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Tuesday, September 21, 2021

Accusations of domestic abuse continue to haunt German tennis star Alexander Zverev

“I’m embarrassed and disappointed in the ATP and the other governing bodies’ response to this situation,” Canadian star Milos Raonic, a former Top 3 player in the world, tells magazine Rolling Stone.

By: Sports Desk |
Updated: September 11, 2021 11:20:44 am
Alexander ZverevAlexander Zverev of Germany reacts after missing a shot on break point against Novak Djokovic of Serbia (not pictured) on day twelve of the 2021 U.S. Open tennis tournament at USTA Billie Jean King National Tennis Center. (Danielle Parhizkaran-USA TODAY Sports)

As Novak Djokovic celebrated reaching the Finals of the US Open on Friday, a far murkier cloud of controversy hangs over Alexander Zverev, whose recent ascendency has renewed scrutiny of domestic violence accusations leveled by his ex-girlfriend, back in 2020.

With skeletons tumbling out of the closets, it raises new questions about whether the Association of Tennis Professionals (ATP) bungled its handling of those allegations, two of which were said to have taken place at ATP tournament sites. Now, Milo Raonic has slammed the tennis organization’s mishandling of the events, and raised questions about whether its failure to take them seriously is doing damage to the sport at large.

“I’m embarrassed and disappointed in the ATP and the other governing bodies’ response to this situation,” Canadian star Milos Raonic, a former Top 3 player in the world, tells magazine Rolling Stone.

The background

Zverev’s ex-girlfriend Olga Sharypova, first accused him of abuse in an October 2020 interview with Russian website Championat. She went on to detail her allegations against Zverev to reporter Ben Rothenberg in a pair of stories published by Racquet and Slate.

She said she suffered both emotional abuse and multiple instances of physical violence. She claimed that Zverev slammed her head into a wall, and — while in New York for the U.S. Open in 2019 — suffocated her with a pillow. Sharypova also said Zverev had punched her in the face, choked her, and shoved her, leaving her with bruises on her face and arm, she told Slate.

Alexander Zverev Alexander Zverev, of Germany, reacts after defeating Lloyd Harris, of South Africa, during the US Open quarter-finals. (AP)

The abuse escalated so much, she eventually was driven to self-harm, injecting herself with insulin — an act that she knew could fatally lower her blood sugar. (“I just wanted to leave in some way,” Sharypova said at the time, “because I can’t stand it anymore.”)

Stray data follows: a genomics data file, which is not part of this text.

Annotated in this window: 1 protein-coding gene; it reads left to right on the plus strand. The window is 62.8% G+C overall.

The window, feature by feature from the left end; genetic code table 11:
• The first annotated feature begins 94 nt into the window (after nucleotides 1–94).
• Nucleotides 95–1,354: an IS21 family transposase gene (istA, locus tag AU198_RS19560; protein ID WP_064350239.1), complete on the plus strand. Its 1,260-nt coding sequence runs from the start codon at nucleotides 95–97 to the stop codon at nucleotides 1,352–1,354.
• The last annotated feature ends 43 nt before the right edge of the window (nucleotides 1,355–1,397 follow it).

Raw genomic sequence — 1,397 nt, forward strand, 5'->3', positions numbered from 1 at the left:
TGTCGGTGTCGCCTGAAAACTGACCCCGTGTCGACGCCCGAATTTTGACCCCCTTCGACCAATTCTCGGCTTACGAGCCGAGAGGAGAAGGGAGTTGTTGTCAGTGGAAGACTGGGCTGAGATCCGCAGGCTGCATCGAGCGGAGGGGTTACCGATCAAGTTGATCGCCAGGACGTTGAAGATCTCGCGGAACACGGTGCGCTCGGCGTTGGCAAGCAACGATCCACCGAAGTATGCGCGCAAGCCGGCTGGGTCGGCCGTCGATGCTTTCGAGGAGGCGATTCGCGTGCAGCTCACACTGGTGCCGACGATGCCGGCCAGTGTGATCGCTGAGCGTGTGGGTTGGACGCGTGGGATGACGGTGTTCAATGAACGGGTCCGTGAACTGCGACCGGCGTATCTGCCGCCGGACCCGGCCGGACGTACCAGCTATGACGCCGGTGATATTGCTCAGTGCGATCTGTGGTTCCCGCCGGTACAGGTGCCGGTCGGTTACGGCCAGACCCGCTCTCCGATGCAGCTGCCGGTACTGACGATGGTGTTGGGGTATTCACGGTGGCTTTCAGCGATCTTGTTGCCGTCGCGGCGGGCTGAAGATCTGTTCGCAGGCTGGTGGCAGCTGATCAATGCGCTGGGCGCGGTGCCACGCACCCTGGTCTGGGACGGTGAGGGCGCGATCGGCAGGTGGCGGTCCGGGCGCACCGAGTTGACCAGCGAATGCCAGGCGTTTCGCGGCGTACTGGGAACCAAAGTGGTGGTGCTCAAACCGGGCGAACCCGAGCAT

On Oct. 28, 2020, Sharypova posted a picture of herself to Instagram. The caption, written in her native Russian, said, “I have been beaten and will not be silent anymore.” She wrote that she was a victim of domestic violence but didn’t identify any perpetrator. She named Zverev in an interview later that day with the Russian website Championat.

ATP’s stance

The ATP had put out a statement that didn’t mention Sharypova, Zverev, or any specifics about her accusation. “The ATP fully condemns any form of violence or abuse,” the statement began. “We expect all members of the Tour to do the same, and to refrain from any conduct that is violent, abusive, or puts others at risk.”

The ATP added that it would consider responding to an allegation if and when a legal proceeding had run its course. “In circumstances where allegations of violence or abuse are made against any member of the Tour, legal authorities investigate and due process is applied, we then review the outcome and decide the appropriate course of action,” the ATP’s statement concluded. “Otherwise, we are unable to comment further on specific allegations.”

Zverev’s response

In a statement posted to Twitter last month, the tennis star “categorically and unequivocally” denied abusing Sharypova, adding that he “fully support[s] the creation of an ATP domestic violence policy.”

Talking to Rolling Stone, Milo Raonic stated, “I felt like they were a little bit hush-hush about the whole thing, and just waiting for it to pass.”

For his part, Raonic says, at the very least, there should be more of a public recognition of the accusations against Zverev in the media coverage of the U.S. Open. “At least it should be acknowledged,” he says of Zverev. “I don’t know if it has been.”

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